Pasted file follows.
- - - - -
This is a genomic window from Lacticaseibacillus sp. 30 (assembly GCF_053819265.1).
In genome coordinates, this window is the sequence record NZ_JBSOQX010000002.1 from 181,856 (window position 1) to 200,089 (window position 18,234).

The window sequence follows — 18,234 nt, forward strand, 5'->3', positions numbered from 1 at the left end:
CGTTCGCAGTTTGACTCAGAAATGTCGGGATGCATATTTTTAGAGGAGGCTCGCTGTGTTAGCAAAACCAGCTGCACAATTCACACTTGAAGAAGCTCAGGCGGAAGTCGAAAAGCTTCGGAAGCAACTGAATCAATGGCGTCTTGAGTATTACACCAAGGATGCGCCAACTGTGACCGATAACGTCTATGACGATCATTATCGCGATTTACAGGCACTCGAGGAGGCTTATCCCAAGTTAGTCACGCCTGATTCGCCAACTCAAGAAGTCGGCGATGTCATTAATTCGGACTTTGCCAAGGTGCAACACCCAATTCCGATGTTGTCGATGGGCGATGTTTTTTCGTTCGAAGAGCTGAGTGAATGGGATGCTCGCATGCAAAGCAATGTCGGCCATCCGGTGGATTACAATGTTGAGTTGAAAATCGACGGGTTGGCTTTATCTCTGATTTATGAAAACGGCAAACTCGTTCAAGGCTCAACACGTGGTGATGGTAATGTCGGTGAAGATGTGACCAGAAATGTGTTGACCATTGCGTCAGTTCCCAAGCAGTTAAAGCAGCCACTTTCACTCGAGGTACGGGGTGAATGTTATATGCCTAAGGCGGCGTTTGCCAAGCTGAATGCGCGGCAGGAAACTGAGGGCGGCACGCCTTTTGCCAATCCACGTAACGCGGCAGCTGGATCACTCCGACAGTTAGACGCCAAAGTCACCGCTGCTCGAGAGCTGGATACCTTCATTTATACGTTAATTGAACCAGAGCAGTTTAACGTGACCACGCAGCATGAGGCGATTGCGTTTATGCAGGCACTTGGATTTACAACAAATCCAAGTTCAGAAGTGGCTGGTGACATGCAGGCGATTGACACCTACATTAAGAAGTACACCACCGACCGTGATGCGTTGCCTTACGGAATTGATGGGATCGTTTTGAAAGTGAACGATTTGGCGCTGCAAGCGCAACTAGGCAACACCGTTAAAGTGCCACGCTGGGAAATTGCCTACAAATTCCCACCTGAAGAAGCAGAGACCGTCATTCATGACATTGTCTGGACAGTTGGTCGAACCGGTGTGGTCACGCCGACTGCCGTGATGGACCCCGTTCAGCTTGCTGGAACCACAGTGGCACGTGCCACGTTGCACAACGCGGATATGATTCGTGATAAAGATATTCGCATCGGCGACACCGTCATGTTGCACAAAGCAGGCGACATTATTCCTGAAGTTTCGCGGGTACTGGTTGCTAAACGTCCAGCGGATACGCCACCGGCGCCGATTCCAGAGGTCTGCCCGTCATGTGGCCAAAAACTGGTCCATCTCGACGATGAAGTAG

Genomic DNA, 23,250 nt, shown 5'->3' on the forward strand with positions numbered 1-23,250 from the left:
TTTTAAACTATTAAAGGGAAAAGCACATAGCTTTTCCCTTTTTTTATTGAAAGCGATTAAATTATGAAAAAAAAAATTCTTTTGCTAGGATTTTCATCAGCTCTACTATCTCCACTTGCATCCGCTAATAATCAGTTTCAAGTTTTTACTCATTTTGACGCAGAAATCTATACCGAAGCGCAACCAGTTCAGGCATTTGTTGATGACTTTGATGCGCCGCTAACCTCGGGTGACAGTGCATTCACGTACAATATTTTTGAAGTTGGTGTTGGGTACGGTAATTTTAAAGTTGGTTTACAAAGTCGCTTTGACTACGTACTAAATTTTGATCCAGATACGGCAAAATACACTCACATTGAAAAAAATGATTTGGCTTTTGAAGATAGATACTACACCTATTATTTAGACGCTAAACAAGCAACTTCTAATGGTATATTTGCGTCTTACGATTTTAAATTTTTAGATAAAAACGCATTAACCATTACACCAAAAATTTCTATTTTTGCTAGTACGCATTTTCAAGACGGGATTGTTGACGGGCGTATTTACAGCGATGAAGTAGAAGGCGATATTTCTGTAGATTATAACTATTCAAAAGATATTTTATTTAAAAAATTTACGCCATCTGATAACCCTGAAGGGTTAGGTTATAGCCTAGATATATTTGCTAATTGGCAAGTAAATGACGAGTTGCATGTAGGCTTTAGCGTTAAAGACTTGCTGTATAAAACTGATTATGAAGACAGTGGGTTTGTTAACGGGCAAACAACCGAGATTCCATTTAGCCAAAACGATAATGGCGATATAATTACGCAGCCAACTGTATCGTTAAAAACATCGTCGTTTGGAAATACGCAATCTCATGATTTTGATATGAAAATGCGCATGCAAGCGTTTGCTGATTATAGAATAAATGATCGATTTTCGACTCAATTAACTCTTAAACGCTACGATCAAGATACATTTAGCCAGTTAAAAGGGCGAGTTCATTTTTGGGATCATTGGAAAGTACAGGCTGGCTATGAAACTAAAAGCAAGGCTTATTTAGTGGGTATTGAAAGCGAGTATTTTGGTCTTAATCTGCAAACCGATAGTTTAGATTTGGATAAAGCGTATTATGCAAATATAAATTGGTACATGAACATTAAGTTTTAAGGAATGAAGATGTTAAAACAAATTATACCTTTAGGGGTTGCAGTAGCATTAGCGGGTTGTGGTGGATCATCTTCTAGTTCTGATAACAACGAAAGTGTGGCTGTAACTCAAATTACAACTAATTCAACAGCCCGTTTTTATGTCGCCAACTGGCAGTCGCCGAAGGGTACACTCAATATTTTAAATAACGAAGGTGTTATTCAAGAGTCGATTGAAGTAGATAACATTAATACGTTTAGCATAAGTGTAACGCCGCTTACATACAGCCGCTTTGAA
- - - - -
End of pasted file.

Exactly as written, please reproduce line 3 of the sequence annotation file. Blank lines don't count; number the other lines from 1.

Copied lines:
The window sequence follows — 18,234 nt, forward strand, 5'->3', positions numbered from 1 at the left end: